Immunosuppression patients with BSI are considered an emergency event in clinical practice. Classification of bacteria is broadly based on bacterial properties, such as staining, oxygen tolerance, or morphology. Using Gram stain, bacteria can be categorized into Gram-positive and Gram-negative bacteria [4]. Based on the characteristics of Gram-negative bacteria, the antibacterial action of drugs is determined. For example, the interaction between colistin and LPS can enhance the permeability of the cell envelope and lead to an antimicrobial action [5]. Also, the binding of β-lactams with penicillin-binding proteins (PBPs) deactivates enzymes, which play an important role in the assembly or morphogenesis of the bacterial cell wall [6, 7]. However, CRE resist most antibiotics used in clinical practice which make it more difficult to deal with [8].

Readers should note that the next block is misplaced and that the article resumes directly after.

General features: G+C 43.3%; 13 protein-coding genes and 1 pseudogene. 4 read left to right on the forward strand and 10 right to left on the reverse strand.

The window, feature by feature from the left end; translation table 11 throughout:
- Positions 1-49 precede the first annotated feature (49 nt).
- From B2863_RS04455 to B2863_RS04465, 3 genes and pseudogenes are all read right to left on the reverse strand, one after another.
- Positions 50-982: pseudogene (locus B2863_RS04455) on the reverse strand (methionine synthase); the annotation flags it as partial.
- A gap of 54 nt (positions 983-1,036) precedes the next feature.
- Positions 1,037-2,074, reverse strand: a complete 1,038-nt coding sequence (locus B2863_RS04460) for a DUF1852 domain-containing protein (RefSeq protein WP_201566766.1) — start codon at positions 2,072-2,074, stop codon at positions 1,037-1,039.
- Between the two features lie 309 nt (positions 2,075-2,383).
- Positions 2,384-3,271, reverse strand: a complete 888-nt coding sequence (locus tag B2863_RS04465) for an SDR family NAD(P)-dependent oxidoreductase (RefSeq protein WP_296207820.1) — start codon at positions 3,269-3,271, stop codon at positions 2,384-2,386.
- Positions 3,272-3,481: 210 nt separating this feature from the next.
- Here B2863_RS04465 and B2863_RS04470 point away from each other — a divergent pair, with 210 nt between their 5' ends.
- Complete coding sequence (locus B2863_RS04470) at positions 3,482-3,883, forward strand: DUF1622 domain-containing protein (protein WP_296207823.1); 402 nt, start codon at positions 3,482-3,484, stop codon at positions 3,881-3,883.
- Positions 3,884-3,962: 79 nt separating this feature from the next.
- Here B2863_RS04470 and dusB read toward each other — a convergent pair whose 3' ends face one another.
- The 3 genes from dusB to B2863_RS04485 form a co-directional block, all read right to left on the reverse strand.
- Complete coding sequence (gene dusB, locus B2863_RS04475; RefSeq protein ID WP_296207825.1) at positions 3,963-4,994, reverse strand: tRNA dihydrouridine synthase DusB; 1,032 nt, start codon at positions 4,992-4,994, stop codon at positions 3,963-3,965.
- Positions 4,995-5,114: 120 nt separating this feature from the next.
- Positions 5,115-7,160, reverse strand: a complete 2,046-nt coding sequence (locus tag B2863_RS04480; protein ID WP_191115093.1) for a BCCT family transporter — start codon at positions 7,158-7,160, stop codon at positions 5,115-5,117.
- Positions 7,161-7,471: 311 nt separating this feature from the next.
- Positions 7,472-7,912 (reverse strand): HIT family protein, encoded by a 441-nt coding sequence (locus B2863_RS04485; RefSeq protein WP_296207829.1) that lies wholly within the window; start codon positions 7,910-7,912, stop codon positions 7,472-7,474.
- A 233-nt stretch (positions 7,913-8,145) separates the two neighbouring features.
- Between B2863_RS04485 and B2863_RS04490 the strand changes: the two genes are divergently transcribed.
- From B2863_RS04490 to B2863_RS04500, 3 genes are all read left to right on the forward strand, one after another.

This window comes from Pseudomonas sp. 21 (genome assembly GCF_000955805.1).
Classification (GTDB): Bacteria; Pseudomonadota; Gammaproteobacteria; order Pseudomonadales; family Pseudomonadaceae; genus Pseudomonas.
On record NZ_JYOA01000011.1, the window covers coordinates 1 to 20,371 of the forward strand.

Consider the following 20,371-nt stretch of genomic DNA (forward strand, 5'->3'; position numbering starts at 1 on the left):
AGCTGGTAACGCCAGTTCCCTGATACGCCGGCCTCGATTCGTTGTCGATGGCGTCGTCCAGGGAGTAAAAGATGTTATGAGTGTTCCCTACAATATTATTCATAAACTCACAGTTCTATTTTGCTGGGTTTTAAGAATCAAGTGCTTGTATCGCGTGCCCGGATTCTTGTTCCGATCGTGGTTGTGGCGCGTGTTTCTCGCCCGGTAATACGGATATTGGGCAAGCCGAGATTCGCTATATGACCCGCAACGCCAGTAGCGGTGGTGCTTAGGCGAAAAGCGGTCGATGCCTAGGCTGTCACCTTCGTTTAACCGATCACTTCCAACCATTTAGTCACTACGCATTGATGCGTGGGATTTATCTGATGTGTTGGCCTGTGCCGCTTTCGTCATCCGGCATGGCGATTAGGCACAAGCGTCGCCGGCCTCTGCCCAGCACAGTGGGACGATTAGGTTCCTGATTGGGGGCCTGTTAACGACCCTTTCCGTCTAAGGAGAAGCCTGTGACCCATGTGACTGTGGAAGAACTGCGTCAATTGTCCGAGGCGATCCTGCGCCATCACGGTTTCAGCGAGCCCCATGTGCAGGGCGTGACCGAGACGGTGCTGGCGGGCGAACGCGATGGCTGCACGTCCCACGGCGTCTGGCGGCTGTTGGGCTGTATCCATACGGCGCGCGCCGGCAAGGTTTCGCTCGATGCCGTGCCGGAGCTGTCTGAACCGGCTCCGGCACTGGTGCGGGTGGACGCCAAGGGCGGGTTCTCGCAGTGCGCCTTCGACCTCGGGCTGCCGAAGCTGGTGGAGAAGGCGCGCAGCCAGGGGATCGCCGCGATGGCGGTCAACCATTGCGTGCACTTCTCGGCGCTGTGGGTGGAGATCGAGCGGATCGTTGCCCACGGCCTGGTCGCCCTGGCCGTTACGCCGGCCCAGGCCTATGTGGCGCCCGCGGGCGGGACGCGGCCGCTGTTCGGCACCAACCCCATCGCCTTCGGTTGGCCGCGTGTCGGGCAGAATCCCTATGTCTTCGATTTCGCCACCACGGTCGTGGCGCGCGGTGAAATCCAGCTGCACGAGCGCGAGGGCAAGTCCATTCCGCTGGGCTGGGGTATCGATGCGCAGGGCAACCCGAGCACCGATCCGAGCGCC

Immunosuppression and prolonged neutropenia are the most common conditions in patients undergoing HSCT, which are risk factors for infection. The mortality related to BSI caused by CRE is 51% in adult neutropenic patients [9]. We presented four cases of BSI caused by CRE. Only two patients using combination therapy with four drugs survived. The first case could not receive an effective treatment before the final result of blood test was reported, and using tigecycline and maxipime seemed to have a little effect on treating infection of CRE though a MIC <0.5 was detected. It is critical that the median day from the onset of bacteremia until death was about four days [9]. Therefore, for such high-risk patients, an emergency combination therapy should be considered early. The second patient was treated with combination therapy too, which included polymyxin, tigecycline, and fosfomycin. However, the patient died. We highly suspect that carbapenem might be required when treating CRE-BSI in immunosuppression patients. Thus, we used an emergency combination therapy with four drugs to treat patients subsequently, and clinical successes were achieved.